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Courts cannot lay down conditions of eligibility in respect of employment rules of Supreme Court - (03 May 2019)


The Supreme Court in its recent Judgment has expressed that, the essential qualifications for appointment to a post are for the employer to decide and the court cannot lay down the conditions of eligibility. The issue of interpretation of terms of advertisement came up before the Supreme Court in a case preferred by Maharashtra Public Service Commission Versus Sandeep Shriram Warade in Civil Appeal alongwith other connected Appeals. The Appellant has challenged orders of the High Court holding that, candidates possessing the requisite years of experience in research and development of drugs and testing of the same, are also eligible to be considered for appointment to the post of Assistant Commissioner (Drugs) and Drug Inspectors under separate advertisements.

The case of the Appellant was that academic qualifications coupled with the requisite years of practical experience in the manufacturing and testing of drugs were essential qualifications for appointment. Research experience in a research and development laboratory was a desirable qualification which may have entitled such a person to a preference only. The latter experience could not be equated with and considered to be at par with the essential eligibility to be considered for appointment. The High Court erred in misreading the advertisement to redefine the desirable qualification as an essential qualification by itself.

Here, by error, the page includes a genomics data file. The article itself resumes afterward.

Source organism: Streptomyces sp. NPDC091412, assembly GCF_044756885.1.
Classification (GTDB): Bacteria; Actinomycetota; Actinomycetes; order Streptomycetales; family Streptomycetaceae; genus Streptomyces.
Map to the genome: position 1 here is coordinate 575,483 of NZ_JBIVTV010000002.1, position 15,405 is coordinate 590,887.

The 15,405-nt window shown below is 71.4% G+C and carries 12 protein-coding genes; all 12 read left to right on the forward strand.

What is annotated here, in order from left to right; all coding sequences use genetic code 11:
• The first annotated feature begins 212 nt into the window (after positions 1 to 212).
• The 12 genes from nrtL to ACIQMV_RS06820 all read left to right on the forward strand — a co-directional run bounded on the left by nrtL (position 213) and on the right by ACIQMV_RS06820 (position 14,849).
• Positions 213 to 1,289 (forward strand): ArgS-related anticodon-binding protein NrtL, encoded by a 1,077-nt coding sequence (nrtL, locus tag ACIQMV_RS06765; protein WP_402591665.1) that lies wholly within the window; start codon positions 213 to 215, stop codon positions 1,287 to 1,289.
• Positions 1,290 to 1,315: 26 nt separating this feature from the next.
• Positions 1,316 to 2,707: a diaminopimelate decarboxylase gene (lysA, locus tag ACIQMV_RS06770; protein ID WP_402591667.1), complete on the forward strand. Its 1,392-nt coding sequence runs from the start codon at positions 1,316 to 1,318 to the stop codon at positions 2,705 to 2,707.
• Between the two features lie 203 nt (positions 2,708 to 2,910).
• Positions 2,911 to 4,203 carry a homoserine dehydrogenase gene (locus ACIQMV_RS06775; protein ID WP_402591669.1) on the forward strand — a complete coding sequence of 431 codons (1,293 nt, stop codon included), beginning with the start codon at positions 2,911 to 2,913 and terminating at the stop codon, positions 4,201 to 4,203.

While reversing the judgment rendered by the High Court, the Division Bench of Justice Arun Mishra and Justice Navin Sinha categorically held that, it is the employer who is best suited to decide the requirements a candidate must possess according to the needs of the employer and the nature of work. The essential qualifications for appointment to a post are for the employer to decide. The employer may prescribe additional or desirable qualifications, including any grant of preference.

The Court cannot lay down the conditions of eligibility, much less can it delve into the issue with regard to desirable qualifications being at par with the essential eligibility by an interpretive re­writing of the advertisement. Even the Questions of equivalence will also fall outside the domain of judicial review.

Supreme Court in its Judgment also made clear that, if the language of the advertisement and the rules are clear, the Court cannot sit in judgment over the same and if there is an ambiguity in the advertisement or it is contrary to any rules or law, the matter has to go back to the appointing authority after appropriate orders, to proceed in accordance with law.

The Supreme Court in its thumping verdict also observed that, the Court, in the garb of judicial review, cannot sit in the chair of the appointing authority to decide what is best for the employer and interpret the conditions of the advertisement contrary to the plain language of the same. Thus, the verdict given by supreme court is landmark in the cases pertaining to service law wherein major issues relates to interpretation of terms of eligibility as prescribed in advertisements.


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